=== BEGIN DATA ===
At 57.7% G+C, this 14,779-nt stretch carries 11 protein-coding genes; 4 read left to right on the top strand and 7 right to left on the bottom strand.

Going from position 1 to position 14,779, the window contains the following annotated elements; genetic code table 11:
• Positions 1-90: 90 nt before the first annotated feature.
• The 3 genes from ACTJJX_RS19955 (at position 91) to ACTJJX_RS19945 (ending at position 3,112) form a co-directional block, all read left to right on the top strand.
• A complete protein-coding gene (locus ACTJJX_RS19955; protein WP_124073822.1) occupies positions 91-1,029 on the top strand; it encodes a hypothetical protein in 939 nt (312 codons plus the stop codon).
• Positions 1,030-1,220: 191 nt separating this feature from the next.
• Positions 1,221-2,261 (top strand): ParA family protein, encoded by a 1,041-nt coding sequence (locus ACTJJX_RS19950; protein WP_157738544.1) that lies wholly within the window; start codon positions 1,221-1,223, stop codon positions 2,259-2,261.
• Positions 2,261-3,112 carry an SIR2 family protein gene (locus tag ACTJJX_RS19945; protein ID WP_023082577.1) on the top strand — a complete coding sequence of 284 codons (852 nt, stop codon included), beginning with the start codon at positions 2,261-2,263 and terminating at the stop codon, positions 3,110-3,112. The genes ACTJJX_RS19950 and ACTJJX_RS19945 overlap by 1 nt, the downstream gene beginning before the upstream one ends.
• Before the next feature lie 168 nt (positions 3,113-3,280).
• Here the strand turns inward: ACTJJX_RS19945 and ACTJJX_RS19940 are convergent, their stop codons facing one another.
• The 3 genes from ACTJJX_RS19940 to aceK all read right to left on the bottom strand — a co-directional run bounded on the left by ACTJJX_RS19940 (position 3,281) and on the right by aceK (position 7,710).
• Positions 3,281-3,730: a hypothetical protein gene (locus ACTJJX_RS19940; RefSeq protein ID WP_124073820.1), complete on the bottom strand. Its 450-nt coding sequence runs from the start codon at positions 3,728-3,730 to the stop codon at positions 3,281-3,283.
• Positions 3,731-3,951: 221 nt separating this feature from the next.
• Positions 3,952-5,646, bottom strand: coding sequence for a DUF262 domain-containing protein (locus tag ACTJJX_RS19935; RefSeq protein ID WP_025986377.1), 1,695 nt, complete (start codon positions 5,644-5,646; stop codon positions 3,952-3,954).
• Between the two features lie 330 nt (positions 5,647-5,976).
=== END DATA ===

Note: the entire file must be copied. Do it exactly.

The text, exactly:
At 57.7% G+C, this 14,779-nt stretch carries 11 protein-coding genes; 4 read left to right on the top strand and 7 right to left on the bottom strand.

Going from position 1 to position 14,779, the window contains the following annotated elements; genetic code table 11:
• Positions 1-90: 90 nt before the first annotated feature.
• The 3 genes from ACTJJX_RS19955 (at position 91) to ACTJJX_RS19945 (ending at position 3,112) form a co-directional block, all read left to right on the top strand.
• A complete protein-coding gene (locus ACTJJX_RS19955; protein WP_124073822.1) occupies positions 91-1,029 on the top strand; it encodes a hypothetical protein in 939 nt (312 codons plus the stop codon).
• Positions 1,030-1,220: 191 nt separating this feature from the next.
• Positions 1,221-2,261 (top strand): ParA family protein, encoded by a 1,041-nt coding sequence (locus ACTJJX_RS19950; protein WP_157738544.1) that lies wholly within the window; start codon positions 1,221-1,223, stop codon positions 2,259-2,261.
• Positions 2,261-3,112 carry an SIR2 family protein gene (locus tag ACTJJX_RS19945; protein ID WP_023082577.1) on the top strand — a complete coding sequence of 284 codons (852 nt, stop codon included), beginning with the start codon at positions 2,261-2,263 and terminating at the stop codon, positions 3,110-3,112. The genes ACTJJX_RS19950 and ACTJJX_RS19945 overlap by 1 nt, the downstream gene beginning before the upstream one ends.
• Before the next feature lie 168 nt (positions 3,113-3,280).
• Here the strand turns inward: ACTJJX_RS19945 and ACTJJX_RS19940 are convergent, their stop codons facing one another.
• The 3 genes from ACTJJX_RS19940 to aceK all read right to left on the bottom strand — a co-directional run bounded on the left by ACTJJX_RS19940 (position 3,281) and on the right by aceK (position 7,710).
• Positions 3,281-3,730: a hypothetical protein gene (locus ACTJJX_RS19940; RefSeq protein ID WP_124073820.1), complete on the bottom strand. Its 450-nt coding sequence runs from the start codon at positions 3,728-3,730 to the stop codon at positions 3,281-3,283.
• Positions 3,731-3,951: 221 nt separating this feature from the next.
• Positions 3,952-5,646, bottom strand: coding sequence for a DUF262 domain-containing protein (locus tag ACTJJX_RS19935; RefSeq protein ID WP_025986377.1), 1,695 nt, complete (start codon positions 5,644-5,646; stop codon positions 3,952-3,954).
• Between the two features lie 330 nt (positions 5,647-5,976).